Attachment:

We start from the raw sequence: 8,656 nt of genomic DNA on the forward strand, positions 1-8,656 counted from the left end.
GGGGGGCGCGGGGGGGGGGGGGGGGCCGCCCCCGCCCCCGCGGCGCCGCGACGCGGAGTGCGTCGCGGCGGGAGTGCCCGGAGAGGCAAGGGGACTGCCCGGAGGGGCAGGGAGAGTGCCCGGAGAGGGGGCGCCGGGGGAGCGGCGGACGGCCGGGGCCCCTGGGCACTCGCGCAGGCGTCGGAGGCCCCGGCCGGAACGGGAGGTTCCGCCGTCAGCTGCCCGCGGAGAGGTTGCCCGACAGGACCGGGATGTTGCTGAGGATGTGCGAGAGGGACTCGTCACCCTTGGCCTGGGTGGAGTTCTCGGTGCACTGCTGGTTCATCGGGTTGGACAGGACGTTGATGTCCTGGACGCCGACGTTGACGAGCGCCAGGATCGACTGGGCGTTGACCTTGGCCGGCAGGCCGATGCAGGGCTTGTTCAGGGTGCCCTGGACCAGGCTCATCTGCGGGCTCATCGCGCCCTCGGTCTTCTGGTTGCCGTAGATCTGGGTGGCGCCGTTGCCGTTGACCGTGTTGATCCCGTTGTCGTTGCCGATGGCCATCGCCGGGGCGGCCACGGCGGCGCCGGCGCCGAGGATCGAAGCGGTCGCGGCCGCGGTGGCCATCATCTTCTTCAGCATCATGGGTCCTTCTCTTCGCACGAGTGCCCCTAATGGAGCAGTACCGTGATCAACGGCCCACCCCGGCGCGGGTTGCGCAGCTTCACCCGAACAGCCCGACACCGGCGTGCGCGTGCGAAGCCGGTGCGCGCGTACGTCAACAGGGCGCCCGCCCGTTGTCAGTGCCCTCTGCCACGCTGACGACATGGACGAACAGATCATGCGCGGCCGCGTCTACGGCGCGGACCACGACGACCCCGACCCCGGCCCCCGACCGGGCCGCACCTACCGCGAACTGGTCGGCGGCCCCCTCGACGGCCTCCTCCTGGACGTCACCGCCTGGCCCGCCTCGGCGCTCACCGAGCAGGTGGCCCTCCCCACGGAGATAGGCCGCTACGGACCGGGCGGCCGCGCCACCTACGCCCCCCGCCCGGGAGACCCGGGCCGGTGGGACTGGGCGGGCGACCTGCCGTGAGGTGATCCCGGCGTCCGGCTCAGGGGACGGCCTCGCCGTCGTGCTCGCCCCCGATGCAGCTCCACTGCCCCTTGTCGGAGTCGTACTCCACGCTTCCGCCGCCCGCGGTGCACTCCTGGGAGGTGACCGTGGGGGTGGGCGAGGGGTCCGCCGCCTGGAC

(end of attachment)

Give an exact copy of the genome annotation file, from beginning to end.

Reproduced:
We start from the raw sequence: 8,656 nt of genomic DNA on the forward strand, positions 1-8,656 counted from the left end.
GGGGGGCGCGGGGGGGGGGGGGGGGCCGCCCCCGCCCCCGCGGCGCCGCGACGCGGAGTGCGTCGCGGCGGGAGTGCCCGGAGAGGCAAGGGGACTGCCCGGAGGGGCAGGGAGAGTGCCCGGAGAGGGGGCGCCGGGGGAGCGGCGGACGGCCGGGGCCCCTGGGCACTCGCGCAGGCGTCGGAGGCCCCGGCCGGAACGGGAGGTTCCGCCGTCAGCTGCCCGCGGAGAGGTTGCCCGACAGGACCGGGATGTTGCTGAGGATGTGCGAGAGGGACTCGTCACCCTTGGCCTGGGTGGAGTTCTCGGTGCACTGCTGGTTCATCGGGTTGGACAGGACGTTGATGTCCTGGACGCCGACGTTGACGAGCGCCAGGATCGACTGGGCGTTGACCTTGGCCGGCAGGCCGATGCAGGGCTTGTTCAGGGTGCCCTGGACCAGGCTCATCTGCGGGCTCATCGCGCCCTCGGTCTTCTGGTTGCCGTAGATCTGGGTGGCGCCGTTGCCGTTGACCGTGTTGATCCCGTTGTCGTTGCCGATGGCCATCGCCGGGGCGGCCACGGCGGCGCCGGCGCCGAGGATCGAAGCGGTCGCGGCCGCGGTGGCCATCATCTTCTTCAGCATCATGGGTCCTTCTCTTCGCACGAGTGCCCCTAATGGAGCAGTACCGTGATCAACGGCCCACCCCGGCGCGGGTTGCGCAGCTTCACCCGAACAGCCCGACACCGGCGTGCGCGTGCGAAGCCGGTGCGCGCGTACGTCAACAGGGCGCCCGCCCGTTGTCAGTGCCCTCTGCCACGCTGACGACATGGACGAACAGATCATGCGCGGCCGCGTCTACGGCGCGGACCACGACGACCCCGACCCCGGCCCCCGACCGGGCCGCACCTACCGCGAACTGGTCGGCGGCCCCCTCGACGGCCTCCTCCTGGACGTCACCGCCTGGCCCGCCTCGGCGCTCACCGAGCAGGTGGCCCTCCCCACGGAGATAGGCCGCTACGGACCGGGCGGCCGCGCCACCTACGCCCCCCGCCCGGGAGACCCGGGCCGGTGGGACTGGGCGGGCGACCTGCCGTGAGGTGATCCCGGCGTCCGGCTCAGGGGACGGCCTCGCCGTCGTGCTCGCCCCCGATGCAGCTCCACTGCCCCTTGTCGGAGTCGTACTCCACGCTTCCGCCGCCCGCGGTGCACTCCTGGGAGGTGACCGTGGGGGTGGGCGAGGGGTCCGCCGCCTGGAC